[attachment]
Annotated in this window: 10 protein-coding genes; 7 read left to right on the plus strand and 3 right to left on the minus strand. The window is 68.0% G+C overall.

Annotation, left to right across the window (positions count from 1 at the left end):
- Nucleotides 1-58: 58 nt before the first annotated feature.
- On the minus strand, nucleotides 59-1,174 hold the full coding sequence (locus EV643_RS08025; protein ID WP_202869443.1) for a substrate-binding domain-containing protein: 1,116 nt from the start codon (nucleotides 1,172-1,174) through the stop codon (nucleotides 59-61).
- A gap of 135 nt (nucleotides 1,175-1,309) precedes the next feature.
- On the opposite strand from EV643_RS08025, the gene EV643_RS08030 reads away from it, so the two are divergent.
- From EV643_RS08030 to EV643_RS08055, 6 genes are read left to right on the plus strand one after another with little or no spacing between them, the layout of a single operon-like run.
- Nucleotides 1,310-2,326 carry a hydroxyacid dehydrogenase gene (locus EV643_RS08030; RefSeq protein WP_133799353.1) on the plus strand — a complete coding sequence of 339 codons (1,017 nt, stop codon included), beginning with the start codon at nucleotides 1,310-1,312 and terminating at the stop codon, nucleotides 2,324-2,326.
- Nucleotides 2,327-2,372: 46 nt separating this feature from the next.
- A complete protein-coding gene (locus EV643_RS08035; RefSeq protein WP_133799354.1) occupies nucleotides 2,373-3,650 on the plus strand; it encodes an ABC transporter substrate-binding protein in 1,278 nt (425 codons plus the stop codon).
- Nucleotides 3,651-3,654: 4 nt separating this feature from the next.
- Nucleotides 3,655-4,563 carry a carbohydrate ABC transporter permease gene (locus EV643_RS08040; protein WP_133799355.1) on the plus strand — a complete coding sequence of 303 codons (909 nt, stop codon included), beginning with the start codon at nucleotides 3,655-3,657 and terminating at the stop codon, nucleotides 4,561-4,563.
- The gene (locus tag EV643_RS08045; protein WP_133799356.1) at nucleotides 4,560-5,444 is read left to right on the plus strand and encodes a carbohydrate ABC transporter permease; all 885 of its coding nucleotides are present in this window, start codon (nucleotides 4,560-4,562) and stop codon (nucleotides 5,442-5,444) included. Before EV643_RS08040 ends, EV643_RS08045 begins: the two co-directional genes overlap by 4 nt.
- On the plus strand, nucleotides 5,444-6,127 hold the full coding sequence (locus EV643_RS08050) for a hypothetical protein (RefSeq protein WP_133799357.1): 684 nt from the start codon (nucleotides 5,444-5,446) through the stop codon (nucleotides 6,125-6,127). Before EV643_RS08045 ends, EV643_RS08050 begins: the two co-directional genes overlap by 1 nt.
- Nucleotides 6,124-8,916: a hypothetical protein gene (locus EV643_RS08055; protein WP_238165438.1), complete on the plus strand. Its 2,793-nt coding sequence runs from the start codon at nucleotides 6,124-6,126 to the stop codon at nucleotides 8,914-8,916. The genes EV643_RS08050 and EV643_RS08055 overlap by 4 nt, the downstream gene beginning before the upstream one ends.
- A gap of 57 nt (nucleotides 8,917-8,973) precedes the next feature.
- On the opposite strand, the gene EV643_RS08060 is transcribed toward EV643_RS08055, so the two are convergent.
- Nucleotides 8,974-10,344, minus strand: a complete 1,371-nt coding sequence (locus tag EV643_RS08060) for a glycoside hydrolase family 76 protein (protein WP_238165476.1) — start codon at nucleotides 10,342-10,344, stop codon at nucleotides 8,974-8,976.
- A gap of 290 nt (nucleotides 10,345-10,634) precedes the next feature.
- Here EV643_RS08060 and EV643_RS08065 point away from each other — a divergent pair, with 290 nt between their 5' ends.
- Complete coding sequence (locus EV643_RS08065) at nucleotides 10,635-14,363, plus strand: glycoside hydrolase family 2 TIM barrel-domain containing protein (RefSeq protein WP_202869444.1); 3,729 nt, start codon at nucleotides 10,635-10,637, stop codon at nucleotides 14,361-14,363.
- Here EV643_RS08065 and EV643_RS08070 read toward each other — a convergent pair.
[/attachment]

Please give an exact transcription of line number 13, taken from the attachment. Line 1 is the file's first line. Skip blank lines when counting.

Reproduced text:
- The gene (locus tag EV643_RS08045; protein WP_133799356.1) at nucleotides 4,560-5,444 is read left to right on the plus strand and encodes a carbohydrate ABC transporter permease; all 885 of its coding nucleotides are present in this window, start codon (nucleotides 4,560-4,562) and stop codon (nucleotides 5,442-5,444) included. Before EV643_RS08040 ends, EV643_RS08045 begins: the two co-directional genes overlap by 4 nt.